What is a Franchise?
You’ve heard about them, but maybe aren’t super clear on the differences between a franchise and a business. Many transitioning service members already have what it takes to be a successful franchise owner, but aren’t sure how to get started.
What is a Franchise?
Think of a franchise as having the chance to gain access to a business owner’s experience without having to take all the risk. A franchise business setup allows you to shrink the learning curve that comes with starting a business. With this model, you get all the benefits with limited risks. The franchise owner also benefits with this model as well because it gives the owner a chance to expand into new areas.
As a transitioning service member, you’re already well equipped with the main skill you need to succeed – you need to be able to follow an SOP and operate a business according to preestablished guidelines. Chances are this approach is really familiar to you since it’s a core approach to
Franchise Business Models
There are two common forms of franchising. These are product distribution and business format.
In a product distribution franchise, the franchisor licenses its trademark and logo to the franchisee. In turn, the franchisee sells or distributes the products through a supplier-dealer relationship. The franchisor doesn’t give a complete SOP for running the business, so it’s up to the franchisee to figure out what works best. Most often, this model includes dealers – cars, soft drinks, equipment dealers, and gas stations.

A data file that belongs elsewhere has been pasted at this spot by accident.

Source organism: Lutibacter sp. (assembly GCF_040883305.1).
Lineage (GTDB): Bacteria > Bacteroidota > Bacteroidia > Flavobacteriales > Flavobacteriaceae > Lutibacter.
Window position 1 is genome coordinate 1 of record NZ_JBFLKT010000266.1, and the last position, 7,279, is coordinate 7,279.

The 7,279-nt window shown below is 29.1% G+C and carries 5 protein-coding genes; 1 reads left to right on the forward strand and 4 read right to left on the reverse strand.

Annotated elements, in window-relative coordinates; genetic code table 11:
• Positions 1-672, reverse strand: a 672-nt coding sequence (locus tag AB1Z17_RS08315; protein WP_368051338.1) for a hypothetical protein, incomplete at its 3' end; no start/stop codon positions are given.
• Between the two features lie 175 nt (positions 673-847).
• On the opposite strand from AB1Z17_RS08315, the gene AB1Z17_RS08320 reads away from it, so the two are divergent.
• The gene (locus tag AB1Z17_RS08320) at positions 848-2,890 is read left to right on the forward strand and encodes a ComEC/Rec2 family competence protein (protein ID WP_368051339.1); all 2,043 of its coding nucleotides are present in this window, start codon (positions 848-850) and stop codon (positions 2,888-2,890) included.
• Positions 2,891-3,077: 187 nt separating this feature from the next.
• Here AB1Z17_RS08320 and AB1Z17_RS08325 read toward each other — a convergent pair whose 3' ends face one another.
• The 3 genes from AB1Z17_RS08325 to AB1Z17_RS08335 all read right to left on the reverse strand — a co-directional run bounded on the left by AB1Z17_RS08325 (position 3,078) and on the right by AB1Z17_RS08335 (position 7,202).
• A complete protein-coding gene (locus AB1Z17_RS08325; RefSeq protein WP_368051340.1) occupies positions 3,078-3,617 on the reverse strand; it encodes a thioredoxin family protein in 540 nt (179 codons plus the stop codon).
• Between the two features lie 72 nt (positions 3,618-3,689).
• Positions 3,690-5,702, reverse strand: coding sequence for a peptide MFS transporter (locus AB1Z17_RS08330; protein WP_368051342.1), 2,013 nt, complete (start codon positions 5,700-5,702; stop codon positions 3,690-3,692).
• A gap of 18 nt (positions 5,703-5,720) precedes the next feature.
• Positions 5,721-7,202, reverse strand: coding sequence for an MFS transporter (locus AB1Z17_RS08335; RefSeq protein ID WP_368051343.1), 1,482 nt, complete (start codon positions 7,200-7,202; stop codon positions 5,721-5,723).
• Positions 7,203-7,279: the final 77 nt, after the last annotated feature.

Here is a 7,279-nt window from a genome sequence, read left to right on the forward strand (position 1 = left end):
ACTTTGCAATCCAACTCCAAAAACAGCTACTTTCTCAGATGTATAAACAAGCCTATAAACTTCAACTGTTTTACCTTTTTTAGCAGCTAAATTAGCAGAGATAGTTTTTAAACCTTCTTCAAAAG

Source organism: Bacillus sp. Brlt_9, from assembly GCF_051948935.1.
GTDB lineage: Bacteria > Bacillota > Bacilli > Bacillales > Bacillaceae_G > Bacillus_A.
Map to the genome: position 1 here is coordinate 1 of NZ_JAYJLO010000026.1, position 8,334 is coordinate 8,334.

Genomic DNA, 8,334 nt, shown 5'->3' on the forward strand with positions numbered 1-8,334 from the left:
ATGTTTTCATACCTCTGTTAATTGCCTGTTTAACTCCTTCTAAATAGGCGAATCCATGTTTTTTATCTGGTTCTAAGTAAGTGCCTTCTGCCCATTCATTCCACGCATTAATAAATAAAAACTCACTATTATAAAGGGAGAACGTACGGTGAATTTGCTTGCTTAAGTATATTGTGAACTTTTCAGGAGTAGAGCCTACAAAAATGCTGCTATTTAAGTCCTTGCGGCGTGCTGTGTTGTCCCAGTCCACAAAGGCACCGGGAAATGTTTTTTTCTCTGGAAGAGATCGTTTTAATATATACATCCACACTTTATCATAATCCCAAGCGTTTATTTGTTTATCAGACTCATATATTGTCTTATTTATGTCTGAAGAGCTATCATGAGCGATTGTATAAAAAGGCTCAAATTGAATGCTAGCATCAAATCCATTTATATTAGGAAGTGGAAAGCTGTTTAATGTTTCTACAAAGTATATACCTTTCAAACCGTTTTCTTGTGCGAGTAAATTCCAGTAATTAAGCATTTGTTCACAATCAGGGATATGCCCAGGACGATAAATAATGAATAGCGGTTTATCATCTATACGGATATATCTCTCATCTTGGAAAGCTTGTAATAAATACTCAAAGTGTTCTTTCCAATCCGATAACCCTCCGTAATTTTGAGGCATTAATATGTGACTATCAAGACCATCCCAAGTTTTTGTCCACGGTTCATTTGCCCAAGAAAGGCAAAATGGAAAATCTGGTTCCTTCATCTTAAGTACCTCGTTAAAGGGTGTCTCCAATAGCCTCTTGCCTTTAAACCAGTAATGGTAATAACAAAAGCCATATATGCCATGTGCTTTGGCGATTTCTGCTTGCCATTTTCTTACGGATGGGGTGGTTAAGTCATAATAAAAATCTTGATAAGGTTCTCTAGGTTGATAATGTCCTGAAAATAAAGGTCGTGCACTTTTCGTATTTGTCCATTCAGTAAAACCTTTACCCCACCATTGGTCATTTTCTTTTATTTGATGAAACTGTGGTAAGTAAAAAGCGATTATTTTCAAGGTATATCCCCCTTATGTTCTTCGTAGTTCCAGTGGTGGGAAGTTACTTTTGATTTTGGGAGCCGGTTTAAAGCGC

A business format franchise provides a licensed brand and a way to run the business. After signing a franchise agreement, the business owner is given access to the product/service, trademark, and complete SOP to run the business. These are the most common type of franchises because they’re easier to run.
There are currently over three thousand franchises in the US. Most are food businesses such as McDonalds or Subway, but franchising isn’t regulated to just eateries. Think of a franchise as a small business that has less risk than starting one completely on your own.
As a transitioning service member, you might have a clear idea of where you’re heading once your paperwork has cleared. Or maybe you’re up for a new adventure for this new chapter of your life. If you decide to pursue owning a franchise as your post-military career, you’ll be able to live just about anywhere and work in just about any industry.
Working together with veteran friendly organizations can be a good place to start your research about which franchise will be the best opportunity for you. There are a number of questions you should ask of yourself and the franchise brand to determine if it’s the best fit for you.
Remember, there are always risks associated with any business, even if it’s an established brand. Working closely with a franchise consultant or a firm which specializes in transitioning service members will ultimately set you up for the best success possible.
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